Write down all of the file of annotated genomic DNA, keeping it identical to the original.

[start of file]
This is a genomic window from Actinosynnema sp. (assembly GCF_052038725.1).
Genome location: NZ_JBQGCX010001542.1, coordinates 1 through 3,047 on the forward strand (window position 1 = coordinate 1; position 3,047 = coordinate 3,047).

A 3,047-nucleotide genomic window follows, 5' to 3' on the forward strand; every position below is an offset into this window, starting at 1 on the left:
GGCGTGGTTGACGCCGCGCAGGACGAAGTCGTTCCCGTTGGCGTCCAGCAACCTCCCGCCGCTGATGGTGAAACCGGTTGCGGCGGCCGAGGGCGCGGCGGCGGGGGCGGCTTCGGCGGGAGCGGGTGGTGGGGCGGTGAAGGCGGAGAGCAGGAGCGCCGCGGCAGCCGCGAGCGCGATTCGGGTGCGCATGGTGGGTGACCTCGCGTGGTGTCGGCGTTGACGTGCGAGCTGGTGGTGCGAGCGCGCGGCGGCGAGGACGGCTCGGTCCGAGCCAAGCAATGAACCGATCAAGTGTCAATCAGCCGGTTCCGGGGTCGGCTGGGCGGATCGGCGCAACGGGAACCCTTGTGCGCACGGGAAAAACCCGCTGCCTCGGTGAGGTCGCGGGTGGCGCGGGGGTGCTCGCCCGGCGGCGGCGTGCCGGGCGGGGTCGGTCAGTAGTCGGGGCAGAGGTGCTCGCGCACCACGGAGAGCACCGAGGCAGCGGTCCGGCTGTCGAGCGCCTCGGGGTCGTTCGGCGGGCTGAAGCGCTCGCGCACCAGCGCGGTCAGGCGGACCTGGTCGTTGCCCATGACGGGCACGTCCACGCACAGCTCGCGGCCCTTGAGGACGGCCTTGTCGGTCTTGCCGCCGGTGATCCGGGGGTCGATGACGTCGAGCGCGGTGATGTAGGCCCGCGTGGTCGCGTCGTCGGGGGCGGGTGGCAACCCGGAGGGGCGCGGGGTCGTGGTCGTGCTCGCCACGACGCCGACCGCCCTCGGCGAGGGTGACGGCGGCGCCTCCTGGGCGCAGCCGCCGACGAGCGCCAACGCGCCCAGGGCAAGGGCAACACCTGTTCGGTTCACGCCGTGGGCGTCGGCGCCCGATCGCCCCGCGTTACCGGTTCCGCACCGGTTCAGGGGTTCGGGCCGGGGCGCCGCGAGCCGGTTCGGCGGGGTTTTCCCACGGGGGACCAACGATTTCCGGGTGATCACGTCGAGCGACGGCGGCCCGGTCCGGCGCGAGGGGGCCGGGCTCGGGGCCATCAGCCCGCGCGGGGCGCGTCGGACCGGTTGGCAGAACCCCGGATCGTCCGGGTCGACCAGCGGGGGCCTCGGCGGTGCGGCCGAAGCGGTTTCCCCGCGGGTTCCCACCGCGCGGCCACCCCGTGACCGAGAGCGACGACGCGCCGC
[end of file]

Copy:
This is a genomic window from Actinosynnema sp. (assembly GCF_052038725.1).
Genome location: NZ_JBQGCX010001542.1, coordinates 1 through 3,047 on the forward strand (window position 1 = coordinate 1; position 3,047 = coordinate 3,047).

A 3,047-nucleotide genomic window follows, 5' to 3' on the forward strand; every position below is an offset into this window, starting at 1 on the left:
GGCGTGGTTGACGCCGCGCAGGACGAAGTCGTTCCCGTTGGCGTCCAGCAACCTCCCGCCGCTGATGGTGAAACCGGTTGCGGCGGCCGAGGGCGCGGCGGCGGGGGCGGCTTCGGCGGGAGCGGGTGGTGGGGCGGTGAAGGCGGAGAGCAGGAGCGCCGCGGCAGCCGCGAGCGCGATTCGGGTGCGCATGGTGGGTGACCTCGCGTGGTGTCGGCGTTGACGTGCGAGCTGGTGGTGCGAGCGCGCGGCGGCGAGGACGGCTCGGTCCGAGCCAAGCAATGAACCGATCAAGTGTCAATCAGCCGGTTCCGGGGTCGGCTGGGCGGATCGGCGCAACGGGAACCCTTGTGCGCACGGGAAAAACCCGCTGCCTCGGTGAGGTCGCGGGTGGCGCGGGGGTGCTCGCCCGGCGGCGGCGTGCCGGGCGGGGTCGGTCAGTAGTCGGGGCAGAGGTGCTCGCGCACCACGGAGAGCACCGAGGCAGCGGTCCGGCTGTCGAGCGCCTCGGGGTCGTTCGGCGGGCTGAAGCGCTCGCGCACCAGCGCGGTCAGGCGGACCTGGTCGTTGCCCATGACGGGCACGTCCACGCACAGCTCGCGGCCCTTGAGGACGGCCTTGTCGGTCTTGCCGCCGGTGATCCGGGGGTCGATGACGTCGAGCGCGGTGATGTAGGCCCGCGTGGTCGCGTCGTCGGGGGCGGGTGGCAACCCGGAGGGGCGCGGGGTCGTGGTCGTGCTCGCCACGACGCCGACCGCCCTCGGCGAGGGTGACGGCGGCGCCTCCTGGGCGCAGCCGCCGACGAGCGCCAACGCGCCCAGGGCAAGGGCAACACCTGTTCGGTTCACGCCGTGGGCGTCGGCGCCCGATCGCCCCGCGTTACCGGTTCCGCACCGGTTCAGGGGTTCGGGCCGGGGCGCCGCGAGCCGGTTCGGCGGGGTTTTCCCACGGGGGACCAACGATTTCCGGGTGATCACGTCGAGCGACGGCGGCCCGGTCCGGCGCGAGGGGGCCGGGCTCGGGGCCATCAGCCCGCGCGGGGCGCGTCGGACCGGTTGGCAGAACCCCGGATCGTCCGGGTCGACCAGCGGGGGCCTCGGCGGTGCGGCCGAAGCGGTTTCCCCGCGGGTTCCCACCGCGCGGCCACCCCGTGACCGAGAGCGACGACGCGCCGC